Airlines competed fiercely for the right to fly from the US to Cuba last year, and those that won the coveted routes to Havana and other destinations launched service in anticipation of huge demand from travelers after half a century of being barred from visiting the Caribbean island.

Months later, three airlines have cut back on their Cuba service, saying demand hasn’t lived up to expectations that — given a lack of travel data — proved speculative.

American Airlines, Silver Airlines, and, most recently, Jet Blue have announced service reductions to Cuba, where US airlines began flying again in August 2016 after being barred by a government embargo of the Communist island nation in place since the 1960s.

The Miami Herald reports that Jet Blue announced it will begin using smaller aircraft on daily flights between Fort Lauderdale and Havana, Santa Clara, Camaguey, and Holguin, as well as flights from Orlando and New York’s John F. Kennedy International Airport and Havana. No routes will be terminated, however.

In November 2016, American Airlines reduced its service from Miami to Holguin, Santa Clara, and Varadero from two daily flight to one, and in December Silver Airways cut its flight frequencies from Fort Lauderdale to Camaguey, Cayo Coco, Holguin, Manzanillo, Varadero, and Santiago.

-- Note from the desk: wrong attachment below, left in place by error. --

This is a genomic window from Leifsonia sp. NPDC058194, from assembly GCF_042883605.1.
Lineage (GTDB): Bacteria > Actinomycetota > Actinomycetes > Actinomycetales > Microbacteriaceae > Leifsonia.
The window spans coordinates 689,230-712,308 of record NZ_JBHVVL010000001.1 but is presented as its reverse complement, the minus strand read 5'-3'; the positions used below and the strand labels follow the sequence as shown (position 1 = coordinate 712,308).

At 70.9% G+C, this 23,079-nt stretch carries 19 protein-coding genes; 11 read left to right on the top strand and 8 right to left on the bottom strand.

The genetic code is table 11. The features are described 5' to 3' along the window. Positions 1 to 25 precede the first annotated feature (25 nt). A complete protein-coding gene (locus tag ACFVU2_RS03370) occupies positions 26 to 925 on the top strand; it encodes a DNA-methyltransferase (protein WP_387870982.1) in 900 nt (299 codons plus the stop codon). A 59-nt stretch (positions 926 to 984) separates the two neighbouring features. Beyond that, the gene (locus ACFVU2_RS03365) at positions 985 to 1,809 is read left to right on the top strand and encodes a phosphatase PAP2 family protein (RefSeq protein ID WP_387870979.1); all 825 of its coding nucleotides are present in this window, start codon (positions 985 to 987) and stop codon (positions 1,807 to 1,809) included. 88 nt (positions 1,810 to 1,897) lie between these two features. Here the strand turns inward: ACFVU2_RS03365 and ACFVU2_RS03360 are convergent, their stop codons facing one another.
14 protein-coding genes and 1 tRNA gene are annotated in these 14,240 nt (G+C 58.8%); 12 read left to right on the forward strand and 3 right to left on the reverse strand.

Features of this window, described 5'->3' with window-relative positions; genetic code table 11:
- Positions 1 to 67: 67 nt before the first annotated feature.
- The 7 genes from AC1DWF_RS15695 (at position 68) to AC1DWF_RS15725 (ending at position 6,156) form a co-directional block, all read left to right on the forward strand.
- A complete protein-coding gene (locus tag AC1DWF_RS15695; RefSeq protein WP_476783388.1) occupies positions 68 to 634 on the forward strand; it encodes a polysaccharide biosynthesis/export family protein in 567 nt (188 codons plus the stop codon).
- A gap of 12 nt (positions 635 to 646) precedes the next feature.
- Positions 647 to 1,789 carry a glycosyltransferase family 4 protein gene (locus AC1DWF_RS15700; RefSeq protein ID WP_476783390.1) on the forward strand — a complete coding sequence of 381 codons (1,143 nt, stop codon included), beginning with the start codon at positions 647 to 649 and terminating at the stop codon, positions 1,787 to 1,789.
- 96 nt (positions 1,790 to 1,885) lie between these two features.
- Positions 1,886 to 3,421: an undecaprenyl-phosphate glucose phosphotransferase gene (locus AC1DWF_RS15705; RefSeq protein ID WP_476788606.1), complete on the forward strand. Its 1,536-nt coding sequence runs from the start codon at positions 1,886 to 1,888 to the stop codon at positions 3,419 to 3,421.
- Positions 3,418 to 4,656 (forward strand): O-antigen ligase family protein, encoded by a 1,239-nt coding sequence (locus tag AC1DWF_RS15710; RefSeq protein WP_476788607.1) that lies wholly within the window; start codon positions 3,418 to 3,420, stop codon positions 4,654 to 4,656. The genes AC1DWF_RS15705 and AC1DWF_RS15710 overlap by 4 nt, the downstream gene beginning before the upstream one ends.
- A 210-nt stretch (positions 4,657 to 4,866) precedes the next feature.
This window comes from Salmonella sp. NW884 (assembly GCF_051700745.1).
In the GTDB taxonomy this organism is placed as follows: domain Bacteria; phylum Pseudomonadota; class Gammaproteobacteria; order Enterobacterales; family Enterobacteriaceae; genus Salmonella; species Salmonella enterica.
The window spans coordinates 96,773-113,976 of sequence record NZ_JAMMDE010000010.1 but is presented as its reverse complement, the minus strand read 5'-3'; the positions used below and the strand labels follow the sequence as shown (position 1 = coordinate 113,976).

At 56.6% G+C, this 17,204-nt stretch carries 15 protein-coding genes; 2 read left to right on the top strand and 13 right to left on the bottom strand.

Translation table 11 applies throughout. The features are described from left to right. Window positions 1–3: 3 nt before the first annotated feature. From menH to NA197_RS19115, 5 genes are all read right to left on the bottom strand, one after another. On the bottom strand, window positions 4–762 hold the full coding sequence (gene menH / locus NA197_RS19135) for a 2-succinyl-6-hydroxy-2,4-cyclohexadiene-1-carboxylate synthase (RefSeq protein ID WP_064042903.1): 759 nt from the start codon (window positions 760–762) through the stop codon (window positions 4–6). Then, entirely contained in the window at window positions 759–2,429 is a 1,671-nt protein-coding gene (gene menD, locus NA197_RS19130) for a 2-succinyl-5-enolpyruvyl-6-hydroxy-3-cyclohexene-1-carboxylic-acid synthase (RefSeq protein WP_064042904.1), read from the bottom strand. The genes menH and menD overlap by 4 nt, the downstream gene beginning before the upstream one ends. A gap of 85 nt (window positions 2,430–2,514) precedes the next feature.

A Jet Blue official described the adjustments as routine, but American Airlines and Silver Airways officials noted that remaining restrictions on travel between the US and Cuba make selling flights more challenging, according to USA Today.

Still, the airlines remain optimistic about the long-term potential for Cuba travel, although the Trump Administration’s stance on the travel restrictions loosened by former President Barack Obama remains unclear.